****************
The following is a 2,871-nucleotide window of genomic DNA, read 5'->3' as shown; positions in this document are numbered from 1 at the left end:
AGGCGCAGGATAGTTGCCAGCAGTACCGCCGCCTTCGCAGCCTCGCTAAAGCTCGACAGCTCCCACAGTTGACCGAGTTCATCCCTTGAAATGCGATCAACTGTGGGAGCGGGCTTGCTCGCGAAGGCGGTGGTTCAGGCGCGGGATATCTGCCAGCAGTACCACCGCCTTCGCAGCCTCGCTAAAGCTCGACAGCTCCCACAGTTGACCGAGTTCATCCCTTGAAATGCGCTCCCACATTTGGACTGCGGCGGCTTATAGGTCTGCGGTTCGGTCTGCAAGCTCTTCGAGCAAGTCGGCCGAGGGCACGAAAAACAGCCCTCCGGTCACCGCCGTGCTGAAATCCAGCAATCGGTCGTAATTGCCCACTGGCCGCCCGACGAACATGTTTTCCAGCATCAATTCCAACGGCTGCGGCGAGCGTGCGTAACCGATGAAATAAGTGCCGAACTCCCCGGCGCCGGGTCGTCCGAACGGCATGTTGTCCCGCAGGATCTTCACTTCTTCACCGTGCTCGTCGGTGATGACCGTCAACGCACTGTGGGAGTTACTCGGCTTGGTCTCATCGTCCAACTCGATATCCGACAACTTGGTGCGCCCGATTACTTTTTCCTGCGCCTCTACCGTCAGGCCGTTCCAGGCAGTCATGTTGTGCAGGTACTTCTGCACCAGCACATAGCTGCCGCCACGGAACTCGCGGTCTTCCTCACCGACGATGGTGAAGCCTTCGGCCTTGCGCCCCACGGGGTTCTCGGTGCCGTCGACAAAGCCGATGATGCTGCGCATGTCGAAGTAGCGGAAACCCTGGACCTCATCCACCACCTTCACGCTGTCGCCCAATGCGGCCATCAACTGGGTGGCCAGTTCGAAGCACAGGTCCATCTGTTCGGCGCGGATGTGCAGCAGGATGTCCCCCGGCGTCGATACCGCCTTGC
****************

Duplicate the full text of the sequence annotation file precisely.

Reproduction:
The following is a 2,871-nucleotide window of genomic DNA, read 5'->3' as shown; positions in this document are numbered from 1 at the left end:
AGGCGCAGGATAGTTGCCAGCAGTACCGCCGCCTTCGCAGCCTCGCTAAAGCTCGACAGCTCCCACAGTTGACCGAGTTCATCCCTTGAAATGCGATCAACTGTGGGAGCGGGCTTGCTCGCGAAGGCGGTGGTTCAGGCGCGGGATATCTGCCAGCAGTACCACCGCCTTCGCAGCCTCGCTAAAGCTCGACAGCTCCCACAGTTGACCGAGTTCATCCCTTGAAATGCGCTCCCACATTTGGACTGCGGCGGCTTATAGGTCTGCGGTTCGGTCTGCAAGCTCTTCGAGCAAGTCGGCCGAGGGCACGAAAAACAGCCCTCCGGTCACCGCCGTGCTGAAATCCAGCAATCGGTCGTAATTGCCCACTGGCCGCCCGACGAACATGTTTTCCAGCATCAATTCCAACGGCTGCGGCGAGCGTGCGTAACCGATGAAATAAGTGCCGAACTCCCCGGCGCCGGGTCGTCCGAACGGCATGTTGTCCCGCAGGATCTTCACTTCTTCACCGTGCTCGTCGGTGATGACCGTCAACGCACTGTGGGAGTTACTCGGCTTGGTCTCATCGTCCAACTCGATATCCGACAACTTGGTGCGCCCGATTACTTTTTCCTGCGCCTCTACCGTCAGGCCGTTCCAGGCAGTCATGTTGTGCAGGTACTTCTGCACCAGCACATAGCTGCCGCCACGGAACTCGCGGTCTTCCTCACCGACGATGGTGAAGCCTTCGGCCTTGCGCCCCACGGGGTTCTCGGTGCCGTCGACAAAGCCGATGATGCTGCGCATGTCGAAGTAGCGGAAACCCTGGACCTCATCCACCACCTTCACGCTGTCGCCCAATGCGGCCATCAACTGGGTGGCCAGTTCGAAGCACAGGTCCATCTGTTCGGCGCGGATGTGCAGCAGGATGTCCCCCGGCGTCGATACCGCCTTGC